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Author: Assoc Prof Patrick Emanuel, Dermatopathologist, Auckland, New Zealand, 2013.
Blastomycosis-like pyoderma is a form of pyoderma which elicits an impressive verrucous epidermal reaction and draining sinus. Various bacteria have been implicated as possible causative organisms.
In blastomycosis-like pyoderma, sections usually show a broad verrucous lesion with epidermal papillomatosis which may resemble a keratoacanthoma (figure 1). There may be surface erosion and suppuration (figure 2). Numerous cystic spaces connect with the surface via draining sinuses (figure 3). There may be a pseudo-infiltrative growth pattern as the regenerative epithelium mimics an invasive squamous cell carcinoma (figure 4). Neutrophilic collections are present in the dermis and within squamous islands (figures 5, 6).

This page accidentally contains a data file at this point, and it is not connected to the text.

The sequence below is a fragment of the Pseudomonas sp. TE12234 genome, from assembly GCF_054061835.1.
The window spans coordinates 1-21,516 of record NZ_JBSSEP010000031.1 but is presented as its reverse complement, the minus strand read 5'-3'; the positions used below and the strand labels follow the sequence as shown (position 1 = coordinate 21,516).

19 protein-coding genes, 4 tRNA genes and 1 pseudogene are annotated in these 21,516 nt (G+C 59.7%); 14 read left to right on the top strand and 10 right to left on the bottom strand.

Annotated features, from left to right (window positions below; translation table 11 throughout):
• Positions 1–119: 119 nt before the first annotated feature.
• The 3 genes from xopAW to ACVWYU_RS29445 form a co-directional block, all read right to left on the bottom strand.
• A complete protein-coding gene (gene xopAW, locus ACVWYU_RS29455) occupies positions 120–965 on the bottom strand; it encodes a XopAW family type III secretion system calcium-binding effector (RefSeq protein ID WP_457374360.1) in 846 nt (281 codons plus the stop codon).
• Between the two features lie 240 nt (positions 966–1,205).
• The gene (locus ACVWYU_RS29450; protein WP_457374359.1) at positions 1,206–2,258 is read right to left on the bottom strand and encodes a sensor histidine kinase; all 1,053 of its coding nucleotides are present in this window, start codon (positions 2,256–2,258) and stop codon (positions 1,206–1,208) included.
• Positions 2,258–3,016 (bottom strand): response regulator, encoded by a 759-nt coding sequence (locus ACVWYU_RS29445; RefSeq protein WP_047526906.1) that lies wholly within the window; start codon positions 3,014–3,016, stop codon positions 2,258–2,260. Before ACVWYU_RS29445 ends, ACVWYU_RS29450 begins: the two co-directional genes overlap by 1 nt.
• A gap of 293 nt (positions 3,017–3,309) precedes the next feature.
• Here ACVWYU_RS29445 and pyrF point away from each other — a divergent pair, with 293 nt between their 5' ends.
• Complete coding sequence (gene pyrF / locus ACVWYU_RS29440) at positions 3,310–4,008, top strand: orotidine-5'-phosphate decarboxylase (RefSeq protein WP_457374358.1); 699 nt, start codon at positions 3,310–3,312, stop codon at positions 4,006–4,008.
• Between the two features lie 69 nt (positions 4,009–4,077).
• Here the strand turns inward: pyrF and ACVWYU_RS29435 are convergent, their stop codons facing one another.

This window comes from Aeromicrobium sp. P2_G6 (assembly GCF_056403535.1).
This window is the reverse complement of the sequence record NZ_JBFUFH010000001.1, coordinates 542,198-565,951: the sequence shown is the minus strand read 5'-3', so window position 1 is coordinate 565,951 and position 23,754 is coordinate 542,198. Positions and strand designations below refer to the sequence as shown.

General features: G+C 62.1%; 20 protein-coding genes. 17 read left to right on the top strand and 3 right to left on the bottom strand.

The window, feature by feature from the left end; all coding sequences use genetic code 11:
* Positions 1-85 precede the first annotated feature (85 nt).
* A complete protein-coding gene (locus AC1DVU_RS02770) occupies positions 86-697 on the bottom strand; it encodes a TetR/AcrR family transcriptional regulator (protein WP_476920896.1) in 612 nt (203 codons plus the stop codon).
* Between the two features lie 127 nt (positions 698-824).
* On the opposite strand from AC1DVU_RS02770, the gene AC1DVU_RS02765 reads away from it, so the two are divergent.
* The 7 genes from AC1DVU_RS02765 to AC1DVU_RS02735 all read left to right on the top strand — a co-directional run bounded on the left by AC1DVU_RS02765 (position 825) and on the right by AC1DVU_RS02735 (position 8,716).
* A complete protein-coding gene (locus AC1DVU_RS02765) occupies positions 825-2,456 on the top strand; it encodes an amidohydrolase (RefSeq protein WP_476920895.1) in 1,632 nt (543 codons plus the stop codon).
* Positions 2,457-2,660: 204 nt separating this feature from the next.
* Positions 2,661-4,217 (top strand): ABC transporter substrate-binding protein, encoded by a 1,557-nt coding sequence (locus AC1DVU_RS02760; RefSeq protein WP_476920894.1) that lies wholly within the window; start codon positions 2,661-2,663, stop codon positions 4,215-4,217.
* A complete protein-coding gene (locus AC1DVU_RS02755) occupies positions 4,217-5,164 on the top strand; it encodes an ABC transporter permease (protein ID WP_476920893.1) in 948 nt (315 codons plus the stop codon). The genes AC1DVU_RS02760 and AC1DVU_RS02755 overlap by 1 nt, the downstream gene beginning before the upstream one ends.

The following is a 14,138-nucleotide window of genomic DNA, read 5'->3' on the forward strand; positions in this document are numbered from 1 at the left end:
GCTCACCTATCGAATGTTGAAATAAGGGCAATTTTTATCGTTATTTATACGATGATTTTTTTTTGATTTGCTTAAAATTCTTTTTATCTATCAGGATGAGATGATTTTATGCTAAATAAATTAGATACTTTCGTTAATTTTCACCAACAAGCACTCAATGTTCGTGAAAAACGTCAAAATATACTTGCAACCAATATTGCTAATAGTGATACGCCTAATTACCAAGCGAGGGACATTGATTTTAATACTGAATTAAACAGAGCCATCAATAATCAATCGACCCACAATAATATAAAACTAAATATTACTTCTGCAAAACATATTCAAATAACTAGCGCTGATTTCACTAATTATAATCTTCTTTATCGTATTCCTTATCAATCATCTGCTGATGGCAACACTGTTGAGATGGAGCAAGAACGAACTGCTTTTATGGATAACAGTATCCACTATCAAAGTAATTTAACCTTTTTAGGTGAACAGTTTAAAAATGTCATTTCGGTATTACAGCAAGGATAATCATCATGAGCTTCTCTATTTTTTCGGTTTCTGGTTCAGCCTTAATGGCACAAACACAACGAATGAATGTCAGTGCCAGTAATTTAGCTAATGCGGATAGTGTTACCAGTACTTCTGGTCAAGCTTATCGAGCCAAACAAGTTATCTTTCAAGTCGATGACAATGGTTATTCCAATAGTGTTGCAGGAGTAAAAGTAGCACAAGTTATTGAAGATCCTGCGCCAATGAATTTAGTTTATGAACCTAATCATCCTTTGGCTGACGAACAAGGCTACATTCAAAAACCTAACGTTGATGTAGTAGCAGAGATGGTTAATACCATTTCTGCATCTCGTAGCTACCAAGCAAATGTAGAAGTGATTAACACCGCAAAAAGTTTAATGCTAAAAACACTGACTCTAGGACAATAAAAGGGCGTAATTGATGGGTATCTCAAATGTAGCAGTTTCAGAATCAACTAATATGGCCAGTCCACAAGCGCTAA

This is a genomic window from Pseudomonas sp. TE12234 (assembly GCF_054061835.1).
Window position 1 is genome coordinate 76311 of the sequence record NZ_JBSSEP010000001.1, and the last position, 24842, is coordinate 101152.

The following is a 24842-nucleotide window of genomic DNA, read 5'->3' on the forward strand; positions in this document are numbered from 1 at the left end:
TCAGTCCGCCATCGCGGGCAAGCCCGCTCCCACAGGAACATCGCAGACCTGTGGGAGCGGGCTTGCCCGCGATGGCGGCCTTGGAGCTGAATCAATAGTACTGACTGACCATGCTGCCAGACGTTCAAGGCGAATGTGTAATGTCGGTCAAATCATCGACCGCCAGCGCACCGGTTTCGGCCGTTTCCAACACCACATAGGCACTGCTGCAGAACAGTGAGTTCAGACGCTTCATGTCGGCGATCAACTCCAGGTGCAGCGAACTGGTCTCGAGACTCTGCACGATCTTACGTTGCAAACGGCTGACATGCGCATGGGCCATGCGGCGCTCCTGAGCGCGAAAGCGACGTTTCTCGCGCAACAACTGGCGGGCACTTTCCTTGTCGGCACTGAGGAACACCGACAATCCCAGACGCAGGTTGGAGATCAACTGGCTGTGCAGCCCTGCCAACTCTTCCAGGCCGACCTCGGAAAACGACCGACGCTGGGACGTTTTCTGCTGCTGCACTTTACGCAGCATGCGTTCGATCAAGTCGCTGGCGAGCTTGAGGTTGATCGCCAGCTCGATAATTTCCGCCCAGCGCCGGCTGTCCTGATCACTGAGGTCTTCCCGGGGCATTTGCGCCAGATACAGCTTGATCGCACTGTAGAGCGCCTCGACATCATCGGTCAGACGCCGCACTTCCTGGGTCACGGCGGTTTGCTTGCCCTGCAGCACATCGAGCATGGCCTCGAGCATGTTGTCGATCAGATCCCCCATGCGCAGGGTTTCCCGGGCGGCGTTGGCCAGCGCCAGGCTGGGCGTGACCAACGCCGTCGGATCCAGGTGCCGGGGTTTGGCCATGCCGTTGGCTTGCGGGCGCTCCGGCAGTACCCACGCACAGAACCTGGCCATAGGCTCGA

Gram stain and culture studies may reveal bacteria. Staphylococcus aureus is the most frequent causative agent.
Keratoacanthoma – The surface epithelial hyperplasia may be difficult to distinguish from a keratoacanthoma.
Blastomycosis – The reaction pattern is very similar. Special stains for fungal forms should be performed.
Atypical mycobacterial infection/sporotrichosis – These infections may also cause a massive epidermal response. Searching for the causative organisms and correlation with the cultures results can be helpful.
Actinic comedonal plaque – May represent a later stage of blastomycosis-like pyoderma. The inflammation is typically less striking and there is usually impressive solar elastosis.
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